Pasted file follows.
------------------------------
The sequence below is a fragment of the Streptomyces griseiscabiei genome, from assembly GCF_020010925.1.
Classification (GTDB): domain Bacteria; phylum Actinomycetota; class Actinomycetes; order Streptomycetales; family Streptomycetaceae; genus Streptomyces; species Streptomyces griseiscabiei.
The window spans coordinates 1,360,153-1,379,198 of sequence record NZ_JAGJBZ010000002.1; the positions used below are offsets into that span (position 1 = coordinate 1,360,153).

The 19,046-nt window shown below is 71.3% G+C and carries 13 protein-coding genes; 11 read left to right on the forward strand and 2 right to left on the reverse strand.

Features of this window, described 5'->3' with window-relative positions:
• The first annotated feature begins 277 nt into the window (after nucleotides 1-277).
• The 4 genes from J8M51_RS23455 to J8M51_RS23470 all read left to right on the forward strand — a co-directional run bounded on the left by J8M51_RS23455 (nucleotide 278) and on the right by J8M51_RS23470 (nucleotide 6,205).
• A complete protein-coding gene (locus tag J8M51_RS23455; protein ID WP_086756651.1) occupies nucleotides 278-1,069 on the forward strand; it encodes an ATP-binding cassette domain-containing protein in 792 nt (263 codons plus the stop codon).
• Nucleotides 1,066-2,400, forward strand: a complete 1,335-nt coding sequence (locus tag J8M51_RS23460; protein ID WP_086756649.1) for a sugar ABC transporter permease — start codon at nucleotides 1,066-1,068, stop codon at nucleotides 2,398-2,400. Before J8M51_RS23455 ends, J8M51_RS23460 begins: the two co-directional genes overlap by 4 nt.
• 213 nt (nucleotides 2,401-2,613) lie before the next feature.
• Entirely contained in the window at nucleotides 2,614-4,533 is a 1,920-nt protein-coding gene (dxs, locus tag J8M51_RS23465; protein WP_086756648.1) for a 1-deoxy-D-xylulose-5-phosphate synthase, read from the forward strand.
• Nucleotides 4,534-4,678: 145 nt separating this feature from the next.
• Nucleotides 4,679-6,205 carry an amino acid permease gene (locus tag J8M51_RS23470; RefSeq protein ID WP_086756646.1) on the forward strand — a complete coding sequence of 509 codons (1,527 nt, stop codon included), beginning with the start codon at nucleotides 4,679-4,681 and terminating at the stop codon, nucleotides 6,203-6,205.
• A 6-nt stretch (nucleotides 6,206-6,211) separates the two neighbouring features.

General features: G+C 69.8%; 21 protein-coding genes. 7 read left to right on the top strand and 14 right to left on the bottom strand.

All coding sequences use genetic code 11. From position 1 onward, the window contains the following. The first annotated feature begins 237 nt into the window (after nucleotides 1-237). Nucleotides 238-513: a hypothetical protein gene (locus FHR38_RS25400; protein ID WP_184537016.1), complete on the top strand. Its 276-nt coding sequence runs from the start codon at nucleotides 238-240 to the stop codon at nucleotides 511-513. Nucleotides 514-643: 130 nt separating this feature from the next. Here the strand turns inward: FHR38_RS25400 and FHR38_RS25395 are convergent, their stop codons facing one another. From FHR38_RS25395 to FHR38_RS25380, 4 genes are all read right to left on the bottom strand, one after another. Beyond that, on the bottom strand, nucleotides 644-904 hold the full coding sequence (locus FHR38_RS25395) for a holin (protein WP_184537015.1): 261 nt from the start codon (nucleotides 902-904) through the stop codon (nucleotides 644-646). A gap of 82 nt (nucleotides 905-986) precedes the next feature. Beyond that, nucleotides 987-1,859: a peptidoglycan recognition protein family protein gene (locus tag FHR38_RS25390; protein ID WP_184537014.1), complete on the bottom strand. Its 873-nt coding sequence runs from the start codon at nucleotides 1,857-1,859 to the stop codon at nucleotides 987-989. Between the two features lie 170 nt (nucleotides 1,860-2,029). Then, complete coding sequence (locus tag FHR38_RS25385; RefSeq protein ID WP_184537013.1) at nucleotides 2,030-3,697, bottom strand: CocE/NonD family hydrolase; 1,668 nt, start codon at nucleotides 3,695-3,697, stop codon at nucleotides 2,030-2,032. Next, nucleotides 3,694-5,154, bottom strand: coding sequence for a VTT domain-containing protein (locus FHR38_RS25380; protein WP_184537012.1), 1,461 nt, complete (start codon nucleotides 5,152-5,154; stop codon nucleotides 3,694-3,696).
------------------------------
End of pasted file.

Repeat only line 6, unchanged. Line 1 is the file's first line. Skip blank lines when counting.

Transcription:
• The first annotated feature begins 277 nt into the window (after nucleotides 1-277).